While evidence for large-scale global change in coral reef communities mounts, scientists and managers continue to view reef biodiversity through a traditional, narrow lens of coral, fish, and mollusks. This constrains accumulation of additional informative data from other highly diverse taxon groups, especially the myriad small cryptic marine invertebrates. While global networks of marine protected areas are intended to ensure long-term survival of coral reefs and associated habitats, current efforts in this regard lack testable hypotheses to affirm or measure the value of such actions once taken. Scientifically testable scenarios and predictions are needed to identify and protect areas of critical biodiversity.
A new modeling approach to this problem combines geotectonics and phylogenetic data from coral reef amphipod crustaceans to identify areas of lineage-based biodiversity. This model is based on identifying "centers" where species have accumulated by rafting on geological plates. Analyzing selected groups of smaller coral reef invertebrates that lack dispersive larval that more accurately reflects plate fidelity can test this model. Subsequent efforts are then focused on reef areas where both geological history and biodiversity data suggest unusual patterns in biodiversity. While distribution and taxonomic data are available for wide areas of the tropical seas, one the most critical areas, the Malay Archipelago, remains virtually unknown and uncollected, thus preventing assessment of the region as a source/sink of biodiversity.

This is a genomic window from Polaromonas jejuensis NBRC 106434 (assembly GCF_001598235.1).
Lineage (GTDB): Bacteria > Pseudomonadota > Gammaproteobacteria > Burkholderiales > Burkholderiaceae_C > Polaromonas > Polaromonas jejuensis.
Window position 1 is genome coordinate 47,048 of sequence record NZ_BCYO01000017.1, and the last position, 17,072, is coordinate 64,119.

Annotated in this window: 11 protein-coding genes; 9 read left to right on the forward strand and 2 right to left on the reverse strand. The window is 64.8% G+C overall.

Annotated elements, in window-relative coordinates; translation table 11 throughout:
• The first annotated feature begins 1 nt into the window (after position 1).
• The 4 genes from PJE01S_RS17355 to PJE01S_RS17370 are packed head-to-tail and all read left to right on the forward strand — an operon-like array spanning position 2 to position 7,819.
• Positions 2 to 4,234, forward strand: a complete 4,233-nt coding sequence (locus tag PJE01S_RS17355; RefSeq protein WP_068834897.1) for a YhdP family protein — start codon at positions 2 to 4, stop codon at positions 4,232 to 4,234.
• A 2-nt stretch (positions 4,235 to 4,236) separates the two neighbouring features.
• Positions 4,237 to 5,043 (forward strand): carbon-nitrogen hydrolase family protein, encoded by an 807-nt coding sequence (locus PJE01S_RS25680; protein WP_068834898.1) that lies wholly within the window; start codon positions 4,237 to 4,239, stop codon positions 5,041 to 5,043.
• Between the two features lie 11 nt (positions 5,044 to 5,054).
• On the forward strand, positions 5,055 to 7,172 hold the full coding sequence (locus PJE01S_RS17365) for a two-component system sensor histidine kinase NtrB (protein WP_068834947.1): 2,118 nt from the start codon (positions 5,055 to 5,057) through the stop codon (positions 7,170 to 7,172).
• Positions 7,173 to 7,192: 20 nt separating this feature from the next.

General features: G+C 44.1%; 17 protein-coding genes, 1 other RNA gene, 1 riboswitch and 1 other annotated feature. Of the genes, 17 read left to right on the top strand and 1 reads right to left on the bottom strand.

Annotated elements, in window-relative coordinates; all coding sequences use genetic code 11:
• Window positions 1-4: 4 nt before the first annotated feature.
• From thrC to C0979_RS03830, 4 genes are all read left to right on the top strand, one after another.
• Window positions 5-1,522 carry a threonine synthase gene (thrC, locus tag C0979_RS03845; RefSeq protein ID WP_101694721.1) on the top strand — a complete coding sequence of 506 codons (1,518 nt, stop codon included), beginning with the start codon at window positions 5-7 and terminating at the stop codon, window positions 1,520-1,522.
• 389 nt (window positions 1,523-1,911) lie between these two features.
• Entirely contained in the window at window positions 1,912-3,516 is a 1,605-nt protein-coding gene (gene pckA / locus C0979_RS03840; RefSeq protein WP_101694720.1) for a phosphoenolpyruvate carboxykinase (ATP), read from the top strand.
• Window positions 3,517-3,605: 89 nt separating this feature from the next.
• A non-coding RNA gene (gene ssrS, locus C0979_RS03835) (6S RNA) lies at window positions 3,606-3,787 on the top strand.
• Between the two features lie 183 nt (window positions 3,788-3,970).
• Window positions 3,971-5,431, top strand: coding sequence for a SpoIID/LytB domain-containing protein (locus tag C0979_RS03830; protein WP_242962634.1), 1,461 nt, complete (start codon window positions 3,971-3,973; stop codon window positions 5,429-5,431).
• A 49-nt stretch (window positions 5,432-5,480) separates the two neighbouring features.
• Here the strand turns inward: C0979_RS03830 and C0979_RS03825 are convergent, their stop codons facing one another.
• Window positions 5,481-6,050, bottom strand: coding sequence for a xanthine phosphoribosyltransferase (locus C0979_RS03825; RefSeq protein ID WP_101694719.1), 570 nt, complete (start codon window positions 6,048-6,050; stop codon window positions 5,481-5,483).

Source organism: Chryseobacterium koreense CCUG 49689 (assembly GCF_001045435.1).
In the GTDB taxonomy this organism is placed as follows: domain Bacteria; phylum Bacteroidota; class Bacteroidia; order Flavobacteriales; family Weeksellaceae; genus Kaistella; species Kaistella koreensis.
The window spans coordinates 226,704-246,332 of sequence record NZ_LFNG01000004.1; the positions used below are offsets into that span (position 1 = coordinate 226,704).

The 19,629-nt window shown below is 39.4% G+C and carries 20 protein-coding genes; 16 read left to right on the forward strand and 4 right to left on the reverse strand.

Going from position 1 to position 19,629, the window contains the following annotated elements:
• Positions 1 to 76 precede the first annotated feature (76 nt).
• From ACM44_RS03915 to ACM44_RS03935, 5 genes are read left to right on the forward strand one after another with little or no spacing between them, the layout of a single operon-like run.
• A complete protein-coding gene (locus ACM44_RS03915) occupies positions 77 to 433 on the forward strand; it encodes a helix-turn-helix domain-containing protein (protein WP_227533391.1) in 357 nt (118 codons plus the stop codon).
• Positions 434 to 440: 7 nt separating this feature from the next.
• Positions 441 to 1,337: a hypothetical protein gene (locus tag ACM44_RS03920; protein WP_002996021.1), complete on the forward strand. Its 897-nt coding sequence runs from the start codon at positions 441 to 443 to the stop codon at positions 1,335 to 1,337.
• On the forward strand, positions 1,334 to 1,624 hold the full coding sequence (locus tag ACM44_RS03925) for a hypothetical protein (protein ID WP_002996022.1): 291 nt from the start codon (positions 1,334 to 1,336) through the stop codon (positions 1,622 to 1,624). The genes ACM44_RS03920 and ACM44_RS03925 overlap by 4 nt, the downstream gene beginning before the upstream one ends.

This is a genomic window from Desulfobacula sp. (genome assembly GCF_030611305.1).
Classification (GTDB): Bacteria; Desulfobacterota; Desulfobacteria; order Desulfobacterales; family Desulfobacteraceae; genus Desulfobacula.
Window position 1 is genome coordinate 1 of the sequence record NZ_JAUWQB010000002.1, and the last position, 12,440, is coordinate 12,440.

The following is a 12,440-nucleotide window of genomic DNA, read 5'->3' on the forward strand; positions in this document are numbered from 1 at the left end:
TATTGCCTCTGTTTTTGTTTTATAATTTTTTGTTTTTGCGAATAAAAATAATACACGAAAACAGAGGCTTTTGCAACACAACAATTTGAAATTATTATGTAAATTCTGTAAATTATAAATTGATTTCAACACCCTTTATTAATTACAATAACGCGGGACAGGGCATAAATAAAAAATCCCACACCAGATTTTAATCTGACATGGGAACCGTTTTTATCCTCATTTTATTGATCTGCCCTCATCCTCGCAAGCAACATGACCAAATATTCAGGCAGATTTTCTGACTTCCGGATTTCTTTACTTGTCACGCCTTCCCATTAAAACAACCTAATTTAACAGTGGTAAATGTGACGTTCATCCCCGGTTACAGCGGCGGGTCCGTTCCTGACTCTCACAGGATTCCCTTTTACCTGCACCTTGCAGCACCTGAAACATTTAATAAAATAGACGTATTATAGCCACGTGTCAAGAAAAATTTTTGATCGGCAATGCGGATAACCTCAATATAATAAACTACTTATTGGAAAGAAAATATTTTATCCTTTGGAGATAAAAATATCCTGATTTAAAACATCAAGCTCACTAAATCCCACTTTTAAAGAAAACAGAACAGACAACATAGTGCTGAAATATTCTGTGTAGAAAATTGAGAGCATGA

This proposal requests travel and field support funds to collect amphipod crustaceans from the Banda and Celebes Seas regions of Sulawesi, Indonesia. Dr. Barry Barker will design a website portal enabling Environmental Science and Marine Biology majors to participate interactively in this research project, thus providing relevant and exciting experiences in an actual marine research project. A website and several subject modules will be developed for MST science students/faculty by Dr. Barker and Dr. Thomas.